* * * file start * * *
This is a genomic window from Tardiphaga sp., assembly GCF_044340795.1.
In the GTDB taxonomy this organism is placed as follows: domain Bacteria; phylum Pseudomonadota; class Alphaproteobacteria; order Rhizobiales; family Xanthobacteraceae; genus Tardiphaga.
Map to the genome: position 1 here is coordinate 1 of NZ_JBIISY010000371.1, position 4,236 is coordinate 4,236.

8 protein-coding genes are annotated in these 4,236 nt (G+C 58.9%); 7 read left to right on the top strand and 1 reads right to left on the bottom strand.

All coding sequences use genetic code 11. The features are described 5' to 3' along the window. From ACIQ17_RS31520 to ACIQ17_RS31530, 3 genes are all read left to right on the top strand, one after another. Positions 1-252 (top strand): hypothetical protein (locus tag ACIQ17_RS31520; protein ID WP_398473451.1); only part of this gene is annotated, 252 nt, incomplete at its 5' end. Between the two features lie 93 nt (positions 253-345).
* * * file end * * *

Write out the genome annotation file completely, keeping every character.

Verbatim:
This is a genomic window from Tardiphaga sp., assembly GCF_044340795.1.
In the GTDB taxonomy this organism is placed as follows: domain Bacteria; phylum Pseudomonadota; class Alphaproteobacteria; order Rhizobiales; family Xanthobacteraceae; genus Tardiphaga.
Map to the genome: position 1 here is coordinate 1 of NZ_JBIISY010000371.1, position 4,236 is coordinate 4,236.

8 protein-coding genes are annotated in these 4,236 nt (G+C 58.9%); 7 read left to right on the top strand and 1 reads right to left on the bottom strand.

All coding sequences use genetic code 11. The features are described 5' to 3' along the window. From ACIQ17_RS31520 to ACIQ17_RS31530, 3 genes are all read left to right on the top strand, one after another. Positions 1-252 (top strand): hypothetical protein (locus tag ACIQ17_RS31520; protein ID WP_398473451.1); only part of this gene is annotated, 252 nt, incomplete at its 5' end. Between the two features lie 93 nt (positions 253-345).